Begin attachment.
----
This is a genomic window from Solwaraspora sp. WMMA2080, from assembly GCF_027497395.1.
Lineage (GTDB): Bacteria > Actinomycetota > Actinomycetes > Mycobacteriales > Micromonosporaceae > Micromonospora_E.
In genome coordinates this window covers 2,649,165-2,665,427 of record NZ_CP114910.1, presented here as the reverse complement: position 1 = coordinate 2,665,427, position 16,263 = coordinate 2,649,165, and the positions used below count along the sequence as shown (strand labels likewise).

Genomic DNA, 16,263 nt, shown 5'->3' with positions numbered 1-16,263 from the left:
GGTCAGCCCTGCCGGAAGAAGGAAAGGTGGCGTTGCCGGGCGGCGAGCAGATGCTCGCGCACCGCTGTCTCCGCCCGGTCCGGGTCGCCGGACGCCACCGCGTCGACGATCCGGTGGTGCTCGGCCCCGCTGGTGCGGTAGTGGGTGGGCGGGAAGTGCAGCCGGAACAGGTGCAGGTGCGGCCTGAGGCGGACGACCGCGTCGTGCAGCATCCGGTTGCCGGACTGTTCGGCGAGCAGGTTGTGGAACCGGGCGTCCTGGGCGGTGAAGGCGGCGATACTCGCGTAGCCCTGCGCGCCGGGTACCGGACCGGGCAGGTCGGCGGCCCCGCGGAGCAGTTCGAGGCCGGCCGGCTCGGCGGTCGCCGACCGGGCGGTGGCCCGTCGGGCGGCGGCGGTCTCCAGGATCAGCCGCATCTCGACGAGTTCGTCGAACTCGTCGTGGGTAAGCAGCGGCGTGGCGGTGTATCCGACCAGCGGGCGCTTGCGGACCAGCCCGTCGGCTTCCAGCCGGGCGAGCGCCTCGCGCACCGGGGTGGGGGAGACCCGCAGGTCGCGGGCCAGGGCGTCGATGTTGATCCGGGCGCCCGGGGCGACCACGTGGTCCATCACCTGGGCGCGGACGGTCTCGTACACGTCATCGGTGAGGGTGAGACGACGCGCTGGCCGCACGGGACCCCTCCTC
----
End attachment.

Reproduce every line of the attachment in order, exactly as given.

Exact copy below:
This is a genomic window from Solwaraspora sp. WMMA2080, from assembly GCF_027497395.1.
Lineage (GTDB): Bacteria > Actinomycetota > Actinomycetes > Mycobacteriales > Micromonosporaceae > Micromonospora_E.
In genome coordinates this window covers 2,649,165-2,665,427 of record NZ_CP114910.1, presented here as the reverse complement: position 1 = coordinate 2,665,427, position 16,263 = coordinate 2,649,165, and the positions used below count along the sequence as shown (strand labels likewise).

Genomic DNA, 16,263 nt, shown 5'->3' with positions numbered 1-16,263 from the left:
GGTCAGCCCTGCCGGAAGAAGGAAAGGTGGCGTTGCCGGGCGGCGAGCAGATGCTCGCGCACCGCTGTCTCCGCCCGGTCCGGGTCGCCGGACGCCACCGCGTCGACGATCCGGTGGTGCTCGGCCCCGCTGGTGCGGTAGTGGGTGGGCGGGAAGTGCAGCCGGAACAGGTGCAGGTGCGGCCTGAGGCGGACGACCGCGTCGTGCAGCATCCGGTTGCCGGACTGTTCGGCGAGCAGGTTGTGGAACCGGGCGTCCTGGGCGGTGAAGGCGGCGATACTCGCGTAGCCCTGCGCGCCGGGTACCGGACCGGGCAGGTCGGCGGCCCCGCGGAGCAGTTCGAGGCCGGCCGGCTCGGCGGTCGCCGACCGGGCGGTGGCCCGTCGGGCGGCGGCGGTCTCCAGGATCAGCCGCATCTCGACGAGTTCGTCGAACTCGTCGTGGGTAAGCAGCGGCGTGGCGGTGTATCCGACCAGCGGGCGCTTGCGGACCAGCCCGTCGGCTTCCAGCCGGGCGAGCGCCTCGCGCACCGGGGTGGGGGAGACCCGCAGGTCGCGGGCCAGGGCGTCGATGTTGATCCGGGCGCCCGGGGCGACCACGTGGTCCATCACCTGGGCGCGGACGGTCTCGTACACGTCATCGGTGAGGGTGAGACGACGCGCTGGCCGCACGGGACCCCTCCTC